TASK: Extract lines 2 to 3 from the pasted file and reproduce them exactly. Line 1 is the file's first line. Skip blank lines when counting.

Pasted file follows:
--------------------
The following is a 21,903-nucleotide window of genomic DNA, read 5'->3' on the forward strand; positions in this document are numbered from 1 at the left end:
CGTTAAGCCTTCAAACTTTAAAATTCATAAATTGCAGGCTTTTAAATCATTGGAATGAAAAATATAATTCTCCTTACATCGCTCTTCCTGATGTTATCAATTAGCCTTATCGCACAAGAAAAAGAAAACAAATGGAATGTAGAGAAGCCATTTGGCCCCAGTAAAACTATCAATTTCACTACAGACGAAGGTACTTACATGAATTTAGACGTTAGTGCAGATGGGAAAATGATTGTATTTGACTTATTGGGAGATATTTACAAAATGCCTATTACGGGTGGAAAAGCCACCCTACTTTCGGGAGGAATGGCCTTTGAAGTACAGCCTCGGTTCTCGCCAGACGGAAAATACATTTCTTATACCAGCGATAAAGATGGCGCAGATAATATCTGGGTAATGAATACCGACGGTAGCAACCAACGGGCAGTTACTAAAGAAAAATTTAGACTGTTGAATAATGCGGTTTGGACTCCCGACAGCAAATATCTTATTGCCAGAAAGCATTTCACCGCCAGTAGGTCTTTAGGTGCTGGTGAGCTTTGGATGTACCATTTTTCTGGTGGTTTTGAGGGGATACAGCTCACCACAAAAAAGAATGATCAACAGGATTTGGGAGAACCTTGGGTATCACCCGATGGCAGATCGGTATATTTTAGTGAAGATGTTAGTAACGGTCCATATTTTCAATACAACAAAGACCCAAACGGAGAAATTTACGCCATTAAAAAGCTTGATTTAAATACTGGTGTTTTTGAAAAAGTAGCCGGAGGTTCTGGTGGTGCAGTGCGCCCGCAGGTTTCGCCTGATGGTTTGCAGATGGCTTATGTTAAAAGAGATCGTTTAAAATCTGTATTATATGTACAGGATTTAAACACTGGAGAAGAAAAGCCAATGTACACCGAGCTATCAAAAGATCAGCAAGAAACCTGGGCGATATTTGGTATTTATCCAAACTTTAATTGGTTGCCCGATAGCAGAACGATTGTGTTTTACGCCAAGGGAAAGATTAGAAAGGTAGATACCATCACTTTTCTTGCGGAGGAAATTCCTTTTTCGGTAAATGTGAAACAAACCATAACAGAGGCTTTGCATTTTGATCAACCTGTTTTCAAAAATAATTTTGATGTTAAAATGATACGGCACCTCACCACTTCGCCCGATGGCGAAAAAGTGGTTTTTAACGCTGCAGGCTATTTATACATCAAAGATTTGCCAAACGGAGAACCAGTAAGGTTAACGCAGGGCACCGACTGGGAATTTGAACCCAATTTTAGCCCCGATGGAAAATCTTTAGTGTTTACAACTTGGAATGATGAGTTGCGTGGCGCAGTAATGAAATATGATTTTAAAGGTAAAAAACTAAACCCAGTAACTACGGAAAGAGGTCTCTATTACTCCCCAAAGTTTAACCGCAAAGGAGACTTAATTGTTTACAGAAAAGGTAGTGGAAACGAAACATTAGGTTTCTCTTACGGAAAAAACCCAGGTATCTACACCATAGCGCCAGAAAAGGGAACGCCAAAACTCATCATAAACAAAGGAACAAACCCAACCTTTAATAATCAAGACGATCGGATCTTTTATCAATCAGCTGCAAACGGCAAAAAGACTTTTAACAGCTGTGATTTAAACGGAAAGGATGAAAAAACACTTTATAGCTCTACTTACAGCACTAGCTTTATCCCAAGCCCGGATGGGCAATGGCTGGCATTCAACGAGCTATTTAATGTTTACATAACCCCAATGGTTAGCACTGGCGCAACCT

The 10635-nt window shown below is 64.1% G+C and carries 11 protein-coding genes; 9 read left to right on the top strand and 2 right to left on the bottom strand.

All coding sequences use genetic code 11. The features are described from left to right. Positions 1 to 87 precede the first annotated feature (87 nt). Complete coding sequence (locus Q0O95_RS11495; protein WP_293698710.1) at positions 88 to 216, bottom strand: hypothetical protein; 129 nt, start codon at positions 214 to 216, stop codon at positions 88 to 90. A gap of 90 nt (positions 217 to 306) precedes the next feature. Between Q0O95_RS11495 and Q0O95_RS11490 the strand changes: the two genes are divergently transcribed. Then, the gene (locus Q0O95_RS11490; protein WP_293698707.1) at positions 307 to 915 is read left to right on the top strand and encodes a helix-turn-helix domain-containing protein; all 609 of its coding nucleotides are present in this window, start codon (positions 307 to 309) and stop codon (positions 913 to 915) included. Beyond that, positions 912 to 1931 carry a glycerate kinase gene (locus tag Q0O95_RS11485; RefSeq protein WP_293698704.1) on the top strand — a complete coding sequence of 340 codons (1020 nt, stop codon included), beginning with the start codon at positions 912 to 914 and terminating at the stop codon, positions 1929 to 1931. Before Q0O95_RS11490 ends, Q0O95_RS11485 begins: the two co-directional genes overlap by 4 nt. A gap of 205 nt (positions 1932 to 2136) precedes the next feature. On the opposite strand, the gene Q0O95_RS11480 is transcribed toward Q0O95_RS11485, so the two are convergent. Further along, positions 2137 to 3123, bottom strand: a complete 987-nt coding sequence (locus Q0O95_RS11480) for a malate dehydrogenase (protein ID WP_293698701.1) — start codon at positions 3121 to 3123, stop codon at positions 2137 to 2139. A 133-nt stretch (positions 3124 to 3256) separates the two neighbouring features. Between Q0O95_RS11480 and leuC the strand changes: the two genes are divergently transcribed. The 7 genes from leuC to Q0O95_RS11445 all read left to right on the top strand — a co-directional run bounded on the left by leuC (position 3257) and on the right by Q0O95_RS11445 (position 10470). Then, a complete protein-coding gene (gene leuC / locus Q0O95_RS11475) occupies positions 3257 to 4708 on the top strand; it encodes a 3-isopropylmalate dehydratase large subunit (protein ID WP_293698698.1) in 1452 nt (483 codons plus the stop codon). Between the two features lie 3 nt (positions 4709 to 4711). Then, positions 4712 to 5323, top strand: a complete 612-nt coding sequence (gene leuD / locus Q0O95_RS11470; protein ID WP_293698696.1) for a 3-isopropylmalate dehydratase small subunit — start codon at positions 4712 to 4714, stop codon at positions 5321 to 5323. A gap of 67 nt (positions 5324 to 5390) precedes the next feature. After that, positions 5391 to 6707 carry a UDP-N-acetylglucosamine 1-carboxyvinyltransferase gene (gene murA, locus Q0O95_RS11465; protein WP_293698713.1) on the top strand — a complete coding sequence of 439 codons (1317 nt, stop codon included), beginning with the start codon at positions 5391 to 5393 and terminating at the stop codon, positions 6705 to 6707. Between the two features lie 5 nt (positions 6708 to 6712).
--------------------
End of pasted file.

CGTTAAGCCTTCAAACTTTAAAATTCATAAATTGCAGGCTTTTAAATCATTGGAATGAAAAATATAATTCTCCTTACATCGCTCTTCCTGATGTTATCAATTAGCCTTATCGCACAAGAAAAAGAAAACAAATGGAATGTAGAGAAGCCATTTGGCCCCAGTAAAACTATCAATTTCACTACAGACGAAGGTACTTACATGAATTTAGACGTTAGTGCAGATGGGAAAATGATTGTATTTGACTTATTGGGAGATATTTACAAAATGCCTATTACGGGTGGAAAAGCCACCCTACTTTCGGGAGGAATGGCCTTTGAAGTACAGCCTCGGTTCTCGCCAGACGGAAAATACATTTCTTATACCAGCGATAAAGATGGCGCAGATAATATCTGGGTAATGAATACCGACGGTAGCAACCAACGGGCAGTTACTAAAGAAAAATTTAGACTGTTGAATAATGCGGTTTGGACTCCCGACAGCAAATATCTTATTGCCAGAAAGCATTTCACCGCCAGTAGGTCTTTAGGTGCTGGTGAGCTTTGGATGTACCATTTTTCTGGTGGTTTTGAGGGGATACAGCTCACCACAAAAAAGAATGATCAACAGGATTTGGGAGAACCTTGGGTATCACCCGATGGCAGATCGGTATATTTTAGTGAAGATGTTAGTAACGGTCCATATTTTCAATACAACAAAGACCCAAACGGAGAAATTTACGCCATTAAAAAGCTTGATTTAAATACTGGTGTTTTTGAAAAAGTAGCCGGAGGTTCTGGTGGTGCAGTGCGCCCGCAGGTTTCGCCTGATGGTTTGCAGATGGCTTATGTTAAAAGAGATCGTTTAAAATCTGTATTATATGTACAGGATTTAAACACTGGAGAAGAAAAGCCAATGTACACCGAGCTATCAAAAGATCAGCAAGAAACCTGGGCGATATTTGGTATTTATCCAAACTTTAATTGGTTGCCCGATAGCAGAACGATTGTGTTTTACGCCAAGGGAAAGATTAGAAAGGTAGATACCATCACTTTTCTTGCGGAGGAAATTCCTTTTTCGGTAAATGTGAAACAAACCATAACAGAGGCTTTGCATTTTGATCAACCTGTTTTCAAAAATAATTTTGATGTTAAAATGATACGGCACCTCACCACTTCGCCCGATGGCGAAAAAGTGGTTTTTAACGCTGCAGGCTATTTATACATCAAAGATTTGCCAAACGGAGAACCAGTAAGGTTAACGCAGGGCACCGACTGGGAATTTGAACCCAATTTTAGCCCCGATGGAAAATCTTTAGTGTTTACAACTTGGAATGATGAGTTGCGTGGCGCAGTAATGAAATATGATTTTAAAGGTAAAAAACTAAACCCAGTAACTACGGAAAGAGGTCTCTATTACTCCCCAAAGTTTAACCGCAAAGGAGACTTAATTGTTTACAGAAAAGGTAGTGGAAACGAAACATTAGGTTTCTCTTACGGAAAAAACCCAGGTATCTACACCATAGCGCCAGAAAAGGGAACGCCAAAACTCATCATAAACAAAGGAACAAACCCAACCTTTAATAATCAAGACGATCGGATCTTTTATCAATCAGCTGCAAACGGCAAAAAGACTTTTAACAGCTGTGATTTAAACGGAAAGGATGAAAAAACACTTTATAGCTCTACTTACAGCACTAGCTTTATCCCAAGCCCGGATGGGCAATGGCTGGCATTCAACGAGCTATTTAATGTTTACATAACCCCAATGGTTAGCACTGGCGCAACCT

The 10635-nt window shown below is 64.1% G+C and carries 11 protein-coding genes; 9 read left to right on the top strand and 2 right to left on the bottom strand.